10 lessons nutrition experts have learned
Posted March 11
You may think of nutritionists and dietitians as the food police. Many healthy lifestyle gurus and fad diet promoters may lead you to think this way. But many nutrition experts who have years of physiology, biochemistry, food science, psychology and behavior change education and experience don’t usually take the food police approach. Registered dietitians and other nutritionists who have the background to help you make healthy food choices that will stick are in no way the food police.
Here are a few quotes about what registered dietitians have learned about nutrition and how they eat since becoming registered dietitians.
- "I am much more focused on whole food rather than nutrients. I preach less and try to help people with how they want to eat and respect their preferences. I also realize now that telling someone they should eat a certain way — like five servings of fruits and veggies daily — is a process that takes time." — Elizabeth Ward, RD, of Better is the New Perfect
- "Before I went back to school to become a dietitian, I thought I would learn all about food and nutrition perfection. It was almost like I thought becoming a dietitian would finally enlighten me to the 'magic bullet' of health and nutrition, so I could better help others. Guess what — it still doesn’t exist. I quickly realized that there is no perfect eating prescription, no magic bullet, no 'one size fits all.' And despite learning all the fine details of human metabolism, organic chemistry, anatomy, and micro and macronutrient details, I believe now more than ever that everyday nutrition should be simplified and scalable for each individual." — Lindsey Janeiro, RDN, LDN, CLC, of Nutrition to Fit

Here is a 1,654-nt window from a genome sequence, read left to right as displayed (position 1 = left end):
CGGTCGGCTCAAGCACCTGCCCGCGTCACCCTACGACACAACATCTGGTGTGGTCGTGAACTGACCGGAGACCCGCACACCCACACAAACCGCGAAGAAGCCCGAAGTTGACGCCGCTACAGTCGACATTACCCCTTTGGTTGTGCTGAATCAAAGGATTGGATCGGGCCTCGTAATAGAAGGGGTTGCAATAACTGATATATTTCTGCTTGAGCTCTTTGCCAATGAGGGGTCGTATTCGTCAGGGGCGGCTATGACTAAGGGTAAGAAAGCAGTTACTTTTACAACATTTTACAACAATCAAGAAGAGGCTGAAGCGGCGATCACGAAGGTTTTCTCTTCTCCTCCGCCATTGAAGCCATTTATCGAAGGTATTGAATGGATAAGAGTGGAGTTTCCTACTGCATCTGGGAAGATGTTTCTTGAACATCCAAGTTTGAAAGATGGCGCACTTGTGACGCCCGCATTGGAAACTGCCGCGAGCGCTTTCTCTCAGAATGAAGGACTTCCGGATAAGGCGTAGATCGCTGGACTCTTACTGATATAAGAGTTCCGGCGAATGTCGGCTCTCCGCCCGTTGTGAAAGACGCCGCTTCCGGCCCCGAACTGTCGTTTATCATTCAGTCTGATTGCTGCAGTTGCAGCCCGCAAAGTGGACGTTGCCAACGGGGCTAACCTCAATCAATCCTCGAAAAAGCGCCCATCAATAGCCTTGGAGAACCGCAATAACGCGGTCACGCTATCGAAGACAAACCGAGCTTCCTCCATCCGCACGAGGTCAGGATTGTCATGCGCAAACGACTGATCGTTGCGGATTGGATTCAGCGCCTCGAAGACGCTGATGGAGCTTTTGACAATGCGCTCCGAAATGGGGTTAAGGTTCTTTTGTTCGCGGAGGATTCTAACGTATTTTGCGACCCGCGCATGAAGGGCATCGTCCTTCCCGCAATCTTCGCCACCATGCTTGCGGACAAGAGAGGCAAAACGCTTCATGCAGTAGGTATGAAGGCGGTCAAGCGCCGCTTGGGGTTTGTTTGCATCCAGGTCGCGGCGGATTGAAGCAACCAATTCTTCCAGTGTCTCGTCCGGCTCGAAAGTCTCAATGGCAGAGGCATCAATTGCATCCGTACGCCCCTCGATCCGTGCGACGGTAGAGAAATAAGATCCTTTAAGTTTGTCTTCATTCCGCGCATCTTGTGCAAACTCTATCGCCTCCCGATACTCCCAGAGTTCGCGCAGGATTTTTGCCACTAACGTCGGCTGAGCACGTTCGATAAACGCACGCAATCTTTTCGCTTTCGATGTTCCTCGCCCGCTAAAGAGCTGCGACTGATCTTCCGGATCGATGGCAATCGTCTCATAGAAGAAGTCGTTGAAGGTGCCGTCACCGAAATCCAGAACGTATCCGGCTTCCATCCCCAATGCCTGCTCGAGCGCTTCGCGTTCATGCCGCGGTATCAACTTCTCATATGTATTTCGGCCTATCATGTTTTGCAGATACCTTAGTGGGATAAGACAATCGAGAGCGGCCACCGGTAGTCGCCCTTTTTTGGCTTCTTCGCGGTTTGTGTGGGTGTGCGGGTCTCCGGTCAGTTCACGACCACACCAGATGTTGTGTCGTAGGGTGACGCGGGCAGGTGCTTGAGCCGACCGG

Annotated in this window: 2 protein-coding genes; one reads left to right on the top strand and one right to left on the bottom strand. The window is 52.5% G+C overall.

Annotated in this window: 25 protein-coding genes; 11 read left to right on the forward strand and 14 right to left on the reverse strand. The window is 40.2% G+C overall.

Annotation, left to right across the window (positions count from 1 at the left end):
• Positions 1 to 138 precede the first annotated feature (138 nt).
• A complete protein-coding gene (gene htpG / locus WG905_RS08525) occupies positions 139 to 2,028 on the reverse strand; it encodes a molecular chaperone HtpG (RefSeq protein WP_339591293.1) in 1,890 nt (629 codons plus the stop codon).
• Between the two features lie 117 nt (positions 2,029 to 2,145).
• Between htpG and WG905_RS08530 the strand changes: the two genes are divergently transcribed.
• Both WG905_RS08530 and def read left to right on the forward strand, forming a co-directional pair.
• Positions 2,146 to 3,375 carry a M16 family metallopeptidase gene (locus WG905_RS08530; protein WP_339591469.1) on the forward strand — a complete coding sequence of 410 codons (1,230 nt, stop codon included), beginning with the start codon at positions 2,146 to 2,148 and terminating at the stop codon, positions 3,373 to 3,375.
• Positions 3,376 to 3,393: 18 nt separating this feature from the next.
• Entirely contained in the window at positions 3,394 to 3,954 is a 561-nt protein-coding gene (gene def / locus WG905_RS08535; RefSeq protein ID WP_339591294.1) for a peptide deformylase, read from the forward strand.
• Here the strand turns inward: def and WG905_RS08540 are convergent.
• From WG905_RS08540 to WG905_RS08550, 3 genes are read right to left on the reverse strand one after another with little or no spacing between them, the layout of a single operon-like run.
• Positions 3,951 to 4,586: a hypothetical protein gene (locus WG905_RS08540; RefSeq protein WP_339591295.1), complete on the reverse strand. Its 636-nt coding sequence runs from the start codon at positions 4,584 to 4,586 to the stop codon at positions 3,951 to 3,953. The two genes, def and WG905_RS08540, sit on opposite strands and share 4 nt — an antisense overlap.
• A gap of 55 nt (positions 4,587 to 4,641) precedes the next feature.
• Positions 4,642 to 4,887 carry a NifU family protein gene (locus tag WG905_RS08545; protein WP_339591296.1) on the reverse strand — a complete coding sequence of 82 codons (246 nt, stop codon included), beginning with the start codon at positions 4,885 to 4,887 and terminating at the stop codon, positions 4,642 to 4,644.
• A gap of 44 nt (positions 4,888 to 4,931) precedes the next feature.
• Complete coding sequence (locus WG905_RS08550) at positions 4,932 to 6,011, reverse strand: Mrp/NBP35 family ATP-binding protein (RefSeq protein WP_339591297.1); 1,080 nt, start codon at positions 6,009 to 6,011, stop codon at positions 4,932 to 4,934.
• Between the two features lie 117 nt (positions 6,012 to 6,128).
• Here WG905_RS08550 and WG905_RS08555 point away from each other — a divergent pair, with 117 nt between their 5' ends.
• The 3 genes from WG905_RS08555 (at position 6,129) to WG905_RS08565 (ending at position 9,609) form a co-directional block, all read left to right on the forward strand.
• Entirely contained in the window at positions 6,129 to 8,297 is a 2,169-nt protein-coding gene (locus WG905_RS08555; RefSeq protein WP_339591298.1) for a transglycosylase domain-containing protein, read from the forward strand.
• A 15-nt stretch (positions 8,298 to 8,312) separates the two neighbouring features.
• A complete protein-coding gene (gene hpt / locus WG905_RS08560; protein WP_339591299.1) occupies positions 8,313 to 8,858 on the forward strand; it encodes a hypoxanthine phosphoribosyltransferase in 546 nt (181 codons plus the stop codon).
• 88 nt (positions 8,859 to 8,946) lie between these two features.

- "I definitely started my career as an RD focusing on calories and creating meal plans. In recent years, I've changed to a more intuitive eating, mindful approach with clients. … Tuning in to our bodies and giving ourselves permission to eat is where I've found the most success in those I work with!" — Kim Hoban, RD, of KH Nutrition
- "I've focused more on a mindful approach, body acceptance, and the mind-body connection. I always kind of ate in an 'all foods fit' approach in my personal life and during school thought that I wasn't always being a 'good nutrition student' when I would bake cakes and cookies and the like, but as I've entered the professional world I've realized there is no black and white way of eating. I can be kind to my body, love it for what it is, eat foods that satisfy me mentally and physically, and be considered an awesome dietitian! To me, that approach is what truly makes up nutrition, and I encourage everyone I work with to listen to their body and give yourself some grace." Emily Holdorf, RDN, LDN, of EmPowered Nutrition
- "I used to be the pickiest eater growing up! Never wanted to try anything new and stuck with unhealthy options because I was afraid to try something new. Since becoming an RD, I'll try any food out there! I know how important it is to eat a balanced diet; not only to look good but to feel good and provide the body with the proper fuel it needs. Having the knowledge is what's expanded my taste buds and my food choices!" — Kristen Peterson, MPH, RDN, LDN, of KP Creations